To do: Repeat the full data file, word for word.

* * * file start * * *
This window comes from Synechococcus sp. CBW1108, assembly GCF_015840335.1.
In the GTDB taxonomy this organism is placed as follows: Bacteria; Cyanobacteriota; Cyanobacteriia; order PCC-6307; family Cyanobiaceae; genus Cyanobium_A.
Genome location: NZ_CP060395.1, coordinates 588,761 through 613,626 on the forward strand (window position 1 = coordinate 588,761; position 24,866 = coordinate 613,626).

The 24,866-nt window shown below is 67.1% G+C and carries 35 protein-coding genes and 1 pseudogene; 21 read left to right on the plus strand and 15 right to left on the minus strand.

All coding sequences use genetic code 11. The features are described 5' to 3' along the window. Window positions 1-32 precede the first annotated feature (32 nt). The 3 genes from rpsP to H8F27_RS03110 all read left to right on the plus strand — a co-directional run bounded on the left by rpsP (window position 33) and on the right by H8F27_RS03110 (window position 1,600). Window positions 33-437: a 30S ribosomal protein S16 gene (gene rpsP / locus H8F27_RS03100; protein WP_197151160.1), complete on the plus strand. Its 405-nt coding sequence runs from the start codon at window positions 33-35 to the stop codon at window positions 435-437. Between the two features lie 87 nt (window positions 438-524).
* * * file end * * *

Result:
This window comes from Synechococcus sp. CBW1108, assembly GCF_015840335.1.
In the GTDB taxonomy this organism is placed as follows: Bacteria; Cyanobacteriota; Cyanobacteriia; order PCC-6307; family Cyanobiaceae; genus Cyanobium_A.
Genome location: NZ_CP060395.1, coordinates 588,761 through 613,626 on the forward strand (window position 1 = coordinate 588,761; position 24,866 = coordinate 613,626).

The 24,866-nt window shown below is 67.1% G+C and carries 35 protein-coding genes and 1 pseudogene; 21 read left to right on the plus strand and 15 right to left on the minus strand.

All coding sequences use genetic code 11. The features are described 5' to 3' along the window. Window positions 1-32 precede the first annotated feature (32 nt). The 3 genes from rpsP to H8F27_RS03110 all read left to right on the plus strand — a co-directional run bounded on the left by rpsP (window position 33) and on the right by H8F27_RS03110 (window position 1,600). Window positions 33-437: a 30S ribosomal protein S16 gene (gene rpsP / locus H8F27_RS03100; protein WP_197151160.1), complete on the plus strand. Its 405-nt coding sequence runs from the start codon at window positions 33-35 to the stop codon at window positions 435-437. Between the two features lie 87 nt (window positions 438-524).